Thursday, 22 October 2015

Urban Training

Adding a puppy into our family has thrown up one or two behaviour issues with Polly, just to keep me on my toes!  Polly has been super with Betty from the get-go and they are the very best of playmates, but when I started walking the two girls together on their leads, Polly took it upon herself to let on-coming dogs know she was in charge and they had better back up.  She told them this by barking and lunging at them as they tried to pass us.  This is of course, unacceptable, embarrassing and a right pain in the you-know-where, so I decided to tackle things head on, by trying to change how Polly perceived the threat of on-coming dogs. I used tasty treats and a clicker to reinforce calm behaviour when dogs appeared ahead and have been gradually able to reduce the distance between any oncoming dogs and us, as Polly desensitizes.  If an exit was available nearby, I also used a 'turn' command to distract Polly so we could change direction, away from the oncoming dogs; after all, there's no point creating opportunities for potential conflict if it's not absolutely necessary.  Polly has begun to understand that I will make the decision about how we deal with dogs on our walks, not her. We have reached a stage now where, most of the time she will now look to me for treats and direction if she spies a dog ahead, so long as I time my instructions well.  This is still a work in progress, but recently we have managed to avoid conflict (thankfully!) and have even passed several dogs on our walks without incident.  So far so good!


Alongside my own efforts to train Polly out of being over protective, I decided it might also benefit us to join with a small group of owners who train in 'real life' situations.  This involves meeting at a different venue each time.  We met with them last week for the first time and were put through our obedience paces by ex-guide dog instructor Sam, in the middle of what is an extremely busy town.  I wasn't sure what to expect from Polly after her recent behavioural 'blips', but am relieved to say, she was amazing!  I really couldn't have been more proud of her as she walked up and down steep, narrow steps into dark, echoey subways closely by my side and under very steady control, then walked patiently behind the other dogs along bustling pavements without batting an eyelid at sirens, traffic noises, pelican crossing beeps, people, prams ... you name it, she encountered it! What amazed me most of all though, was when we were asked to weave in tight proximity through the line of other dogs - Polly focused completely on me and didn't attempt to engage with any of them, even though they were nose to nose with my usually dog crazy girl!  She really was a credit to her previous obedience training with Kevin.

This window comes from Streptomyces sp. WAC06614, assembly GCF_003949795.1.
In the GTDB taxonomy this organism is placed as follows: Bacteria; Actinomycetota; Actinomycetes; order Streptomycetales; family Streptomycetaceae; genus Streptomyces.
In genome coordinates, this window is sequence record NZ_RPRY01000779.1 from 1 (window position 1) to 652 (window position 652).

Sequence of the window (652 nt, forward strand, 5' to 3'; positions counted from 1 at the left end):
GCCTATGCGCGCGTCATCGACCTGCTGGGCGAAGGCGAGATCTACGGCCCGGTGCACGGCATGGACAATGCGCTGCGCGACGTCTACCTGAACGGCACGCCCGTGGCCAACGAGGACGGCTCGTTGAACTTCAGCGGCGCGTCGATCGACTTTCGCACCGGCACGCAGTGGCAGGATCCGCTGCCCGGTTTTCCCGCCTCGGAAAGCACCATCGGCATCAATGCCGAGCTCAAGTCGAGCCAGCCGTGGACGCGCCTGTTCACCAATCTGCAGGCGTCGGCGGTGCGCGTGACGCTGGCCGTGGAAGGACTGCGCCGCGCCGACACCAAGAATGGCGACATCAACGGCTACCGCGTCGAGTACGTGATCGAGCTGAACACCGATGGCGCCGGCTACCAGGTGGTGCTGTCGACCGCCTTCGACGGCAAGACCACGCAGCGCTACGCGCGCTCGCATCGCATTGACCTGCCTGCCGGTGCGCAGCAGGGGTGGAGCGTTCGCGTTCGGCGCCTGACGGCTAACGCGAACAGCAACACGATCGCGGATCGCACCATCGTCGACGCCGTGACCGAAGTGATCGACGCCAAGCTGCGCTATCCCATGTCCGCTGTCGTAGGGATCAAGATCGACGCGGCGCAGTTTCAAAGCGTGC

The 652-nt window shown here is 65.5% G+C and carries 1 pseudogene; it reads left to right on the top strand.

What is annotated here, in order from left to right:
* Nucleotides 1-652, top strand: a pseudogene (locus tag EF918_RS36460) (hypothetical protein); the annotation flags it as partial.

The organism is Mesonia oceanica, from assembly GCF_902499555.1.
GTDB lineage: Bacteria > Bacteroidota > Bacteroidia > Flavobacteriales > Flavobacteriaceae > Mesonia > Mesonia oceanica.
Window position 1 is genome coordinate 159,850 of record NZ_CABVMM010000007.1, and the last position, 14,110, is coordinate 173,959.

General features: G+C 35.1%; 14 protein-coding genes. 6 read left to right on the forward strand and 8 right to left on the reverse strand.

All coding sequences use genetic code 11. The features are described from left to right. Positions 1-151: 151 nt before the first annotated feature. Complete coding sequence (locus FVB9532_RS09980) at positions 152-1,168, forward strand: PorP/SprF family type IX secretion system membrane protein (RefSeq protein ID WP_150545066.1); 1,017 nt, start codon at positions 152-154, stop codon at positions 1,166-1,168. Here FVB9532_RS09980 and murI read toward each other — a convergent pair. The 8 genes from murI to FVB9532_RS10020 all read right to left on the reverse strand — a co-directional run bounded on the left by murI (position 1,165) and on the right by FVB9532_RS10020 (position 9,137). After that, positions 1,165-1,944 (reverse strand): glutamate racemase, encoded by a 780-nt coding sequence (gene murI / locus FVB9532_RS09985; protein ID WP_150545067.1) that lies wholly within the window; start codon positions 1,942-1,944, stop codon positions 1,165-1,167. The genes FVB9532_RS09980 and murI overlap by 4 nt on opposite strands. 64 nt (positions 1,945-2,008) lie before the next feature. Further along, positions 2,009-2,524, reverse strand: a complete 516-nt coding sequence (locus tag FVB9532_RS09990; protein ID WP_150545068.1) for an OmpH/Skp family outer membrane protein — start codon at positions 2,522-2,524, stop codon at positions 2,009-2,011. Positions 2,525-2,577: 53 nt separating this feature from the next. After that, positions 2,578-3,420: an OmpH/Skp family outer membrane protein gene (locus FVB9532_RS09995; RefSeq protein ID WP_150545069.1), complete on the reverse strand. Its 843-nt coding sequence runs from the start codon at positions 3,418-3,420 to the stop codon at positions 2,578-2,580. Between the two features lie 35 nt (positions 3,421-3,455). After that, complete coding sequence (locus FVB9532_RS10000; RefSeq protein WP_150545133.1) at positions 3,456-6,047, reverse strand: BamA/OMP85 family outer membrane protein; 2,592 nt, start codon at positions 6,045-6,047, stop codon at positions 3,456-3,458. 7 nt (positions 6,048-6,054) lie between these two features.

We will  meet up with the 'Real Life' group again next week, to walk along a busy main road and then into a popular park for some 'free running'.  After Poll's epic recall fail yesterday, I really don't know what to expect from her at the park, so all I can do is practice as usual on our daily walks this week and then ... it's over to you Polly Dog!

Fingers/paws crossed!

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